Krishmar Santokie is not a name that would have rung a bell before the World T20, unless you were one of the night birds who has a special place in your heart for West Indian cricket and watched the 5am telecast of the Caribbean Premier League. Playing for the Guyana Amazon Warriors, Santokie totalled 16 wickets in nine games to become the top wicket-taker in the league.
At the West Indies practice session, it is easy to miss the presence of Santokie. He is a dwarf compared to Darren Sammy, Chris Gayle and Ravi Rampaul, and is not as vocal as Dwayne Bravo and Andre Russell. While all others are proven match winners, Santokie is a bit of an unknown commodity and so someone that the opposition will be all the more keen to figure out.
Watching video clips of Santokie’s primary vocation should be made compulsory for batsmen who don’t want to look silly. Santokie has a slingy action. Not just that, Santokie has a slingy action, bowling left arm. Unlike Sri Lanka’s exponent of the slinging deliveries, Santokie is not even an express pacer. This combination of slingy, dibbly-dobbly left armers is something relatively rare in the international circuit.
Still, the crafty medium pacer has had a relatively successful tournament, returning figures of 3/17 against Bangladesh and more crucially, 2/9 against Pakistan in the virtual quarterfinal. In his brief nine-match old Twenty20 International career, Santokie has earned a reputation for his ability to bowl slower deliveries without the batsmen spotting the variation. He is also accurate, as Pakistan’s Ahmed Shehzad will testify after a first-ball duck (lbw) on Tuesday. Apart from topping the bowling charts in the CPL, what caught the eye of the selectors about the left-arm pacer was that an unusually large number of his wickets (over 70 per cent) are either bowled or leg-before wicket.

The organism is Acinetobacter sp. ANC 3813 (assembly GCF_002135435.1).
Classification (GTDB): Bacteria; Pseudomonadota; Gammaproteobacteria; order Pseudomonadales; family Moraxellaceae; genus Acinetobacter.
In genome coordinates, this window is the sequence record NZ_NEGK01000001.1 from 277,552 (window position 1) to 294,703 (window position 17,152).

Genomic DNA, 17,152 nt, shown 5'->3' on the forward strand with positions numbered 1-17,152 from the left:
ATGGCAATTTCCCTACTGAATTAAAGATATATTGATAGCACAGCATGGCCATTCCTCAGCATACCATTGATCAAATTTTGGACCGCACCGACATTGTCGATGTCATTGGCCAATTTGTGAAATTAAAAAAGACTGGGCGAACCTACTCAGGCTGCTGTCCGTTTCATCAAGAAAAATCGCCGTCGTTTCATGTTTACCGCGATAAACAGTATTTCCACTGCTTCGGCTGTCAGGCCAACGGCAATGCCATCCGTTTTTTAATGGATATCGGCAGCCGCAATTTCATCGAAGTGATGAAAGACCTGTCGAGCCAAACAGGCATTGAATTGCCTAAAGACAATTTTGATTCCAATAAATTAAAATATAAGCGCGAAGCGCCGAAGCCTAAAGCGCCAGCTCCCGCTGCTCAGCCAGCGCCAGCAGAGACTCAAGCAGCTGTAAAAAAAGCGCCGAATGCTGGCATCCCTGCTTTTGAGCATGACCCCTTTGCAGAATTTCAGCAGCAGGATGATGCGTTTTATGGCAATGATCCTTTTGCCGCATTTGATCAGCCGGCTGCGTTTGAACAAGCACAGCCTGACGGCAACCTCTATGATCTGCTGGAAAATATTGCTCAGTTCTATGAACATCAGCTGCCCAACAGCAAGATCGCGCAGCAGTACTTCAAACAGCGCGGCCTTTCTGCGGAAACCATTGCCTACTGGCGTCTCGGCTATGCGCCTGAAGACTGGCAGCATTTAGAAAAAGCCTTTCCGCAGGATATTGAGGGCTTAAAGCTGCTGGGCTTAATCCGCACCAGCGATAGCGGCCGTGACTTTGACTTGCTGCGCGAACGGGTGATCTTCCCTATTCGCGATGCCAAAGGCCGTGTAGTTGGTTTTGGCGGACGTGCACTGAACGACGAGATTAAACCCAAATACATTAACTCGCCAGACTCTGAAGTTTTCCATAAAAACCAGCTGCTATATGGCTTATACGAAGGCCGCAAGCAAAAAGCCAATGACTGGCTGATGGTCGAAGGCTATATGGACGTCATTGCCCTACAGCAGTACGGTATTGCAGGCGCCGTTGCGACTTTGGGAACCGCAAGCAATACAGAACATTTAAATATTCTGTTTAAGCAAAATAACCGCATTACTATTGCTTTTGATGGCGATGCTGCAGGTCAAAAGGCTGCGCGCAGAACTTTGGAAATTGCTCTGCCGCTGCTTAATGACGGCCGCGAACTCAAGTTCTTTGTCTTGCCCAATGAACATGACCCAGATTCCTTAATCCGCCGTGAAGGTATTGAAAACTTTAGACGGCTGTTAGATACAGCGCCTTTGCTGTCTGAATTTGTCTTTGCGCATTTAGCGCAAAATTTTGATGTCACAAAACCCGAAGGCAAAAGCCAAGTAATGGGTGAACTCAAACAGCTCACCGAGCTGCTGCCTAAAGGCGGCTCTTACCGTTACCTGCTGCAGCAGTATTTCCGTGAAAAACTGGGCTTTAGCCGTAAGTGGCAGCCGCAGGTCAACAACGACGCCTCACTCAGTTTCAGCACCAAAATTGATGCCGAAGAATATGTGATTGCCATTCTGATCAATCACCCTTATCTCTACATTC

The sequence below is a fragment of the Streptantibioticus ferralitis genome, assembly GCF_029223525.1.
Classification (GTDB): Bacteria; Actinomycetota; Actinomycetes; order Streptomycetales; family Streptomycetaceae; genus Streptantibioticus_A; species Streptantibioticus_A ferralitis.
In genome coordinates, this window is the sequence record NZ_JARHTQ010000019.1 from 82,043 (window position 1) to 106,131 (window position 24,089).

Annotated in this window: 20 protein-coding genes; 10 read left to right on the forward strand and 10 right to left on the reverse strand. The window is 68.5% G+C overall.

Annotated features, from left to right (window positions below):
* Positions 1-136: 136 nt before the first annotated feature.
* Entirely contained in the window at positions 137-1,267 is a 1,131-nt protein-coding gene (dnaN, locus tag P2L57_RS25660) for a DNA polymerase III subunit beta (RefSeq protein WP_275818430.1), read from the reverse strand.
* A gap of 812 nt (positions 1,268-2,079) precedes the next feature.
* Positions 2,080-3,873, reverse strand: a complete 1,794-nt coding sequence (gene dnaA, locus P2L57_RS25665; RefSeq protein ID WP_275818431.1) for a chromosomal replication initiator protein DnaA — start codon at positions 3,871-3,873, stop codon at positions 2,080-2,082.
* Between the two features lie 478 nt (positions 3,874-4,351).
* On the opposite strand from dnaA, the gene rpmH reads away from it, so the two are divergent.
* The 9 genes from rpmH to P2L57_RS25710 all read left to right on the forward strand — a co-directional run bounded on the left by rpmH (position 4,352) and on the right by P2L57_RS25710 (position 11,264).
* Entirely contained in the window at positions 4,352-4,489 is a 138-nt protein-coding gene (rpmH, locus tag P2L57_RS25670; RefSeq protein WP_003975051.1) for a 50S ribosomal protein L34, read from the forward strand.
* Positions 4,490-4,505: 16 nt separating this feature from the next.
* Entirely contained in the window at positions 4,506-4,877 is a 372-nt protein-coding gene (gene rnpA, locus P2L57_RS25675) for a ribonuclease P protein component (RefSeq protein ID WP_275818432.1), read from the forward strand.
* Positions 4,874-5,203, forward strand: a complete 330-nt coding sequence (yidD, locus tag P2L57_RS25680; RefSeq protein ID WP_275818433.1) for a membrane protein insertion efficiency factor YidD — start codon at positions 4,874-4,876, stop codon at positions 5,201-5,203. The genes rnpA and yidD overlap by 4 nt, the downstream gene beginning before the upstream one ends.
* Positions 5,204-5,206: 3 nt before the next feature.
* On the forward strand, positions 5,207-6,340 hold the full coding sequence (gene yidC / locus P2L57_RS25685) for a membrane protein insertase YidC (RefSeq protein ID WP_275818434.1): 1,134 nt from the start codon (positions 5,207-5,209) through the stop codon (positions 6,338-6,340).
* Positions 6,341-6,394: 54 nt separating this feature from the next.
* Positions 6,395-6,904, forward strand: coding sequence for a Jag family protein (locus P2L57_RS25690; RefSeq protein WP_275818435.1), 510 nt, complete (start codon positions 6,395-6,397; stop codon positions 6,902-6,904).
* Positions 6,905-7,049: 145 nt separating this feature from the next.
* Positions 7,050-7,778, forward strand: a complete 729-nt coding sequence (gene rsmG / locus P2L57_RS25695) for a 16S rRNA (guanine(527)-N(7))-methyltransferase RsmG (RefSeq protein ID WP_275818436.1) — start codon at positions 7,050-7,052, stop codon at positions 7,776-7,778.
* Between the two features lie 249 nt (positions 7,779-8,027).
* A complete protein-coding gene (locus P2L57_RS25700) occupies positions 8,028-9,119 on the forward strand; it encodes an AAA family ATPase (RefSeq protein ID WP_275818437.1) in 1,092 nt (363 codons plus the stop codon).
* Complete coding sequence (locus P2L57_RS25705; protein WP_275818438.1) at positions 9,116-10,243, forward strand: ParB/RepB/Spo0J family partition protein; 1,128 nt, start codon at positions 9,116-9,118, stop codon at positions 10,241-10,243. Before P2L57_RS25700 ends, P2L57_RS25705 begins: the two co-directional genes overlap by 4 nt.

Sri Lanka have, of course, have the best in this category in their ranks. Malinga videos are one of the most distributed and viewed in the cricketing world where analysts are paid to spot anything to give their team an edge against the bowler. Though Malinga is into his tenth year of international cricket, batsmen still find it difficult to keep out his yorkers, bowled at upwards of 140 kilometres.
Santokie and Malinga are just two of several unorthodox bowlers in this West Indies-Sri Lanka semifinal with skills to negate the advantage of heavy bats and smaller boundaries that batsmen enjoy.
Spinners Ajantha Mendis, Sachithra Senanayake and Sunil Narine bring an element of surprise too. In fact, it has been leg-spinner Samuel …continued »